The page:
LatinoJustice Files Amicus Brief Requesting Florida Supreme Court to Redraw Congressional Maps
LatinoJustice PRLDEF on December 1st, 2014 filed an amicus “friend of the court” brief with the Florida Supreme Court in the pending appeal challenging the Florida Legislature’s 2012 congressional redistricting plan. The Leon County Circuit Court in a decision and order issued on July 10, 2014 had found parts of the 2012 Congressional redistricting plan unconstitutional, and in turn directed the legislature to promulgate new maps. The Florida legislature in an expedited special session in August subsequently passed a new plan which drastically reduced and diluted the Latino voting age population in CD 9 which encompasses large parts of Orange, Polk and Osceola counties.
Our amicus brief which was filed on behalf of Florida New Majority and Mi Familia Vota in addition to LatinoJustice contends that the remedial maps adapted by the State legislature and subsequently approved by the Circuit Court has the effect of retrogressively diluting and diminishing the Latino community’s opportunity to elect representatives of their choosing. Amici raise questions and concerns about the legislature’s lack of adequate review and demographic analysis, and failure to comply with state constitutional provisions protecting the voting rights and equal opportunity of racial and language minorities to participate in the political process.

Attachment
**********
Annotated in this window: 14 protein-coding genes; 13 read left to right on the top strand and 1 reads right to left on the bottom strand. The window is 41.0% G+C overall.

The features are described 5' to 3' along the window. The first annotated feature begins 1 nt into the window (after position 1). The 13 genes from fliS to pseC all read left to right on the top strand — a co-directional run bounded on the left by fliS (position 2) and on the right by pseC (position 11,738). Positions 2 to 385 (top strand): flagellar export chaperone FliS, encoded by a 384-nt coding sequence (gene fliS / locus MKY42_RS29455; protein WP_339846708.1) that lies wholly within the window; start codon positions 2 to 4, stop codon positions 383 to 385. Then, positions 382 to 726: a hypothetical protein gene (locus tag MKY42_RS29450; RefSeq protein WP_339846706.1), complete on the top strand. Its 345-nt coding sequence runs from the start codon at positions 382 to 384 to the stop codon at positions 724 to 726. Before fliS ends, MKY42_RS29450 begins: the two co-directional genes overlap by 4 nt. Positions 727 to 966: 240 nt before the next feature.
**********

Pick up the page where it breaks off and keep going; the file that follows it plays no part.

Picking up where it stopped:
The original lawsuit(s) challenging the state’s February 2012 congressional redistricting maps were filed by a number of individuals and advocacy groups including the League of Women Voters. Leon County Circuit Court Judge Terry Lewis in a July 10, 2014 opinion found that the 2012 congressional map drawn by the legislature to be unconstitutional, specifically finding that several districts had been drawn by lawmakers with improper partisan intent to protect certain incumbents. In an order dated August 1, 2014, the Circuit Court directed the state legislature to redraw the maps which they subsequently did in a special session that month.
“The court should evaluate the maps from the perspective of how they unfairly impact Latino and African American voters,” said Martha Pardo, Associate Counsel in LatinoJustice’s new Southeastern Regional Office. “The unprecedented growth of Latinos in Central Florida was one of the main causes of the state getting two new congressional districts after the last decennial census in 2010, and therefore it doesn’t make sense to dilute their vote nor their contribution. The court has the power to correct this injustice and take over the map making process if they find it harms protected citizens and voters.”
“This reduction, from 41.4% under the 2012 Congressional District Map7 to 37.23% under the Coalition Appellants’ Remedial Map 8 and 38.37% under the Legislature’s Remedial Map, 9 effectively diminishing or abridging the Latino community’s ability to elect a candidate of its choice by diluting the vote, and with retrogressive effect.”